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Home Affordable Modification Program a Dismal Failure

Last year I wrote an article about how to spot loan modification scams. Some credit rehabilitation companies were offering to help people sign up for loan modifications, specifically through the Home Affordable Modification Program (HAMP). Like most scams, the telltale whiff of wrongdoing was that the companies were asking for upfront fees before they did anything, even though the process is free of charge. It’s probably still going on.

But reading a recent article in The New York Times might lead one to think that the scammers are the least of the program’s (and homeowners’) problems. Apparently, most homeowners’ HAMP applications have been rejected—often for dubious reasons. A report authored by the government official responsible for monitoring HAMP found that by 2015 at least 4 million out of 5.7 million loan modification applications had been denied. Independent sources suggest the figure could be much higher.

The most frequently cited reason for denying applications has been “incomplete requests,” meaning banks are claiming that borrowers aren’t properly filling out the paperwork, which isn’t so surprising given that HAMP requires four different “application components.” (No wonder there’s so much concern over HAMP scams.) At the same time, the banks are responsible for conducting the process. The Times focused on the high rejection rates at big banks, but it could have just as easily written about some of the worst offenders, such as SunTrust Mortgage, which threw so many unprocessed HAMP applications into one room that the floor buckled.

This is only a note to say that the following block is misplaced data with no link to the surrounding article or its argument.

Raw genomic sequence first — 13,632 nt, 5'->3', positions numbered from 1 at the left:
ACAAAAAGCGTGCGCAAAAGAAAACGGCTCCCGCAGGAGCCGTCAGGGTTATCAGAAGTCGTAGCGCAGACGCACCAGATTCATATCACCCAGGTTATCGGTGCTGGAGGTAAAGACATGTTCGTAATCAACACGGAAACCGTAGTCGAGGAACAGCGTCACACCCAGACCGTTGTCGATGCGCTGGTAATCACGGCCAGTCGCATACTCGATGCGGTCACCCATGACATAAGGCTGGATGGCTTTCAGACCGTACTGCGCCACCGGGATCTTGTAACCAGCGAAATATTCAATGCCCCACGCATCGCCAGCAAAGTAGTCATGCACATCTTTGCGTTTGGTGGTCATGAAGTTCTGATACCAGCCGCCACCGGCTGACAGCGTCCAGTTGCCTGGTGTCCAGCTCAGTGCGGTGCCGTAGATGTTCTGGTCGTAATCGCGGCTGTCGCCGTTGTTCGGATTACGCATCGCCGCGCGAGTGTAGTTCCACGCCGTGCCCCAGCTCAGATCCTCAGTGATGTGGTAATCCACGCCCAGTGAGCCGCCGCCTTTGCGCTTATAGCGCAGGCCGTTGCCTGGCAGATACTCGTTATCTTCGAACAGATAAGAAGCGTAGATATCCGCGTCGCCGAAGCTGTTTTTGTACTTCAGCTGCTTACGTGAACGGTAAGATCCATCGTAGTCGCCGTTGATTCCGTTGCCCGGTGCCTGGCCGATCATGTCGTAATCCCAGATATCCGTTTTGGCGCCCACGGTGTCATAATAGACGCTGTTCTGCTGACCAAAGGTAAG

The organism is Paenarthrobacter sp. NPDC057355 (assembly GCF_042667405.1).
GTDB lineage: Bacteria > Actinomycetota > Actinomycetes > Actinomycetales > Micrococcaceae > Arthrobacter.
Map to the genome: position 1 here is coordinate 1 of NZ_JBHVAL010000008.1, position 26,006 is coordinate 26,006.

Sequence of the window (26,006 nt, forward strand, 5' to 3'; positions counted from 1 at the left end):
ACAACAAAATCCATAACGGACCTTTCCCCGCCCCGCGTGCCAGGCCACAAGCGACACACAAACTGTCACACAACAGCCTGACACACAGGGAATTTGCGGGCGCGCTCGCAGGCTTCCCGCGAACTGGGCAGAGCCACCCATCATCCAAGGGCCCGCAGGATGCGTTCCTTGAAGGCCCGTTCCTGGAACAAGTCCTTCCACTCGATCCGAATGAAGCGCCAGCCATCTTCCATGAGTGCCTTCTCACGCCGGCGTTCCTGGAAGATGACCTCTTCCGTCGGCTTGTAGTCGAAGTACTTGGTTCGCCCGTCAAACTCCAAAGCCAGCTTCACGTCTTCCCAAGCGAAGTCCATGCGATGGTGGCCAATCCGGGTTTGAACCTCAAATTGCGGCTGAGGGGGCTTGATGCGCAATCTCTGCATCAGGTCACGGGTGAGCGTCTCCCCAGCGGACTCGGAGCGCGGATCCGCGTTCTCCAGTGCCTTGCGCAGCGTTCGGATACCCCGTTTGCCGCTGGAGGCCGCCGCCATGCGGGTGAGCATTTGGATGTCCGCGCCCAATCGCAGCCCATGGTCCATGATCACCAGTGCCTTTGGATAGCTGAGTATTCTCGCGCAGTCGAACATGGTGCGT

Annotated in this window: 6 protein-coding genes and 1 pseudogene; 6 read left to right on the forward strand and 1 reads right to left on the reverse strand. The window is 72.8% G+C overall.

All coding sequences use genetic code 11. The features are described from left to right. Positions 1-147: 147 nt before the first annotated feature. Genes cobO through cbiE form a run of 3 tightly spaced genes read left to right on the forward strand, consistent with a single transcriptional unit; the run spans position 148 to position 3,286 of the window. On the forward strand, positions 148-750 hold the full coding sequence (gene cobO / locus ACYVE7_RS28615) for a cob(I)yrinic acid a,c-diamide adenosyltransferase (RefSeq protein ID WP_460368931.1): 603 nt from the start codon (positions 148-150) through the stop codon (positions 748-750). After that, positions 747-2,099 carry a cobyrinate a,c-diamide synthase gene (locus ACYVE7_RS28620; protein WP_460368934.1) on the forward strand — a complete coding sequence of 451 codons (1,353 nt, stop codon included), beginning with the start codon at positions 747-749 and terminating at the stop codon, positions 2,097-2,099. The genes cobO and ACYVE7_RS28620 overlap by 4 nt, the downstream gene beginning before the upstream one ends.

Surprisingly, the Times didn’t discuss the fact that barely half of HAMP participants who made it past the application stage (1,693,923) remained in the program as of April 2015 (888,358).  Nearly 400,000 “fell out” during the trial period and another 333,000 “redefaulted” on their modified mortgages. Another 500,000 either withdrew their applications or rejected the trial modification offer, a category that includes people who failed to make the first payment on time.

These outcomes do not speak highly of the program. HAMP is supposed to help homeowners stay in their homes, and loan modifications are frequently touted as a good alternative for dealing with underwater homes and staying out of foreclosure. Given that 1.2 million HAMP applications were denied on income grounds (possibly wrongly), it’s safe to say HAMP has failed.

The report makes many suggestions for how the Treasury Department can manage HAMP better; the program expires in a year and a half. The Times article can be found here, and the report here (pdf).

As the Times says, legal expertise can help homeowners obtain loan modifications if the servicer is unfairly denying applications. Given how much more arduous the process is than it should be, consulting with an experienced bankruptcy lawyer might help.

For answers to more questions about bankruptcy, the automatic stay, effective strategies for dealing with foreclosure, and protecting your assets in bankruptcy please feel free to contact experienced landlords rights in bankruptcy Bruce Weiner for a free initial consultation.

Rosenberg, Musso & Weiner, L.L.P
26 Court St # 2211
Brooklyn, NY 11242, USA

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